National Dog Bite Prevention Week is observed annually the third full week of May. The 2016 event, spearheaded by the American Veterinary Medical Association (AVMA), takes place May 15-21 and focuses on educating people about preventing dog bites. This year, Pet Sitters International (PSI), the world’s largest educational association for professional pet sitters, is asking the pet-owning public to heed advice from its pet-sitting members to help prevent dog bites and attacks from occurring while a dog is being walked by a professional pet sitter.
The Danger of the Friendly Stranger:
According to the AVMA, more than 4.5 million people in the United States are bitten by dogs each year—and almost one in five people bitten requires medical attention. For professional pet sitters, this concern is top of mind year round.
Unfortunately, well-intentioned pet lovers often don’t think twice about approaching to pet a dog on a walk. For professional pet sitters—whose top priority is to ensure the comfort and safety of pets in their care—this uninvited attention can be uncomfortable, or even dangerous.
While dogs in their care are very unlikely to display aggressive tendencies, dog behavior can be unpredictable in new situations or around new people. And as professional pet-care providers, their goals are to remain in control and to prevent any situation that could pose a threat.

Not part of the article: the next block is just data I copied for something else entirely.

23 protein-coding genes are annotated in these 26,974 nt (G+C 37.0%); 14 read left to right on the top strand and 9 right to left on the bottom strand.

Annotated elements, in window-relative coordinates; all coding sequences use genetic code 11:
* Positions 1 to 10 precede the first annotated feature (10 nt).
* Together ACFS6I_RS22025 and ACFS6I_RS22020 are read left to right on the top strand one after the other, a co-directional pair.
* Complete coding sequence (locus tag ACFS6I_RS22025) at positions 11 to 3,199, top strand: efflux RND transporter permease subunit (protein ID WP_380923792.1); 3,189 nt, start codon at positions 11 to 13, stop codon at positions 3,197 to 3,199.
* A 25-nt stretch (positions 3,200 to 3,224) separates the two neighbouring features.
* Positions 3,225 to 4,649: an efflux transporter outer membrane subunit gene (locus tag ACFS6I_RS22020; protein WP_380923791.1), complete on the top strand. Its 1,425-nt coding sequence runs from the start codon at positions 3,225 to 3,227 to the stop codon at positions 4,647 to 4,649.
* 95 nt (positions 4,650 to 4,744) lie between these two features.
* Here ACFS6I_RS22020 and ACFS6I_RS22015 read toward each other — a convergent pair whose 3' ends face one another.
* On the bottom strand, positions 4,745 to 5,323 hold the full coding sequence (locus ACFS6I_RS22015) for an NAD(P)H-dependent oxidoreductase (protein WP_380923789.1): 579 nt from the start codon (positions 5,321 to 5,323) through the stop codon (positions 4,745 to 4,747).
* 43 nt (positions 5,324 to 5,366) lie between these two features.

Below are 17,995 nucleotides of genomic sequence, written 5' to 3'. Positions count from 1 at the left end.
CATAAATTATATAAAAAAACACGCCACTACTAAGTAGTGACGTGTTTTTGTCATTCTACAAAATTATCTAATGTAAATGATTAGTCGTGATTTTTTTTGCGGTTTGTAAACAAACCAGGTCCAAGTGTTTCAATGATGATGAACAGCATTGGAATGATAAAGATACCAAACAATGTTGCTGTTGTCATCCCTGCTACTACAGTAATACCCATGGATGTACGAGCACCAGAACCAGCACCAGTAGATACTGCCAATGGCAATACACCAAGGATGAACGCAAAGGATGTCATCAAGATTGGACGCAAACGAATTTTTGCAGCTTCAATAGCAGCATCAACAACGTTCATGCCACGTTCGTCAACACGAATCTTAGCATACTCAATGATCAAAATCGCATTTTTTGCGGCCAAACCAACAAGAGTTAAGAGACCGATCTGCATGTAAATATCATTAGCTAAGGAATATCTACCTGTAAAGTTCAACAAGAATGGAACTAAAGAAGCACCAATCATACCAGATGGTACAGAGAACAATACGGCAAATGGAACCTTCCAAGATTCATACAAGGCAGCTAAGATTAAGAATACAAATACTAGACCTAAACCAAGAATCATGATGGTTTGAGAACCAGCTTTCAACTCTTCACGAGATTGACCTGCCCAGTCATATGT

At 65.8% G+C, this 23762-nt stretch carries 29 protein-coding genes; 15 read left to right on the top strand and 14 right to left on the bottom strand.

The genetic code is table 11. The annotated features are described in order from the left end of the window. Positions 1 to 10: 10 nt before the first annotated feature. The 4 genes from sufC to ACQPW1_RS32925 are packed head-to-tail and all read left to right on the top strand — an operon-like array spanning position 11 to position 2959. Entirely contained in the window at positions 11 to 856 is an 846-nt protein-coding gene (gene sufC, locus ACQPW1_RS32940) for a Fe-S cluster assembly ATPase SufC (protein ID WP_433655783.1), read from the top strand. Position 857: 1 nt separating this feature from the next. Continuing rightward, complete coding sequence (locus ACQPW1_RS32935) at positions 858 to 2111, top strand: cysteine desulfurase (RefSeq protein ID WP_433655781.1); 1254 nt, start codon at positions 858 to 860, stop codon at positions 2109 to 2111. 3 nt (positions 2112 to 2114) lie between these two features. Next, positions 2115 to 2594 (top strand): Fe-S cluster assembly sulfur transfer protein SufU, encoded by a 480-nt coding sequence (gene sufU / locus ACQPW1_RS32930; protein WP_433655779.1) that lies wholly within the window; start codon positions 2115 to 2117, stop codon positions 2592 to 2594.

To ensure safety, many of PSI’s pet-sitting members indicated they inform pet owners that even for humans or other dogs the clients’ pets may know, they don’t allow interaction while they are on dog walks.
While clients may be familiar with a pet sitter’s policies, pet sitters encounter others on walks who will not be—and pet sitters have to decide how to respond. Pet owners are urged to make eye contact with the pet sitter and ask for permission to interact with the dog(s) before approaching.
Loose Dogs: Nightmares for Pet Sitters:
When pet owners fail to properly contain their dogs, there can be serious consequences. In fact, loose dogs off their owner’s property inflicted 40 percent of all fatal human attacks in 2014, according to DogsBite.org.
When asked to stop and not pet a dog, most humans were happy to oblige, they also agreed that a threat much more difficult to control is an off-leash dog.
Professional pet sitters encourage pet owners to understand and abide by local leash laws—and to understand that even where off-leash walking is permitted, not every dog wants to socialize with other dogs.
Off-leash dogs can present a danger not only to the dog in the pet sitter’s care, but also to the pet sitter.
Pet owners and professional pet sitters need to work together to keep both dogs and people safe. Ultimate Pet Services has policies in place to avoid potentially dangerous situations and urges pet owners to be courteous of professional pet sitters walking dogs by not approaching them without permission and by keeping their own dogs on leashes.
To learn more about National Dog Bite Prevention Week, visit the AVMA website or contact Ultimate Pet Services.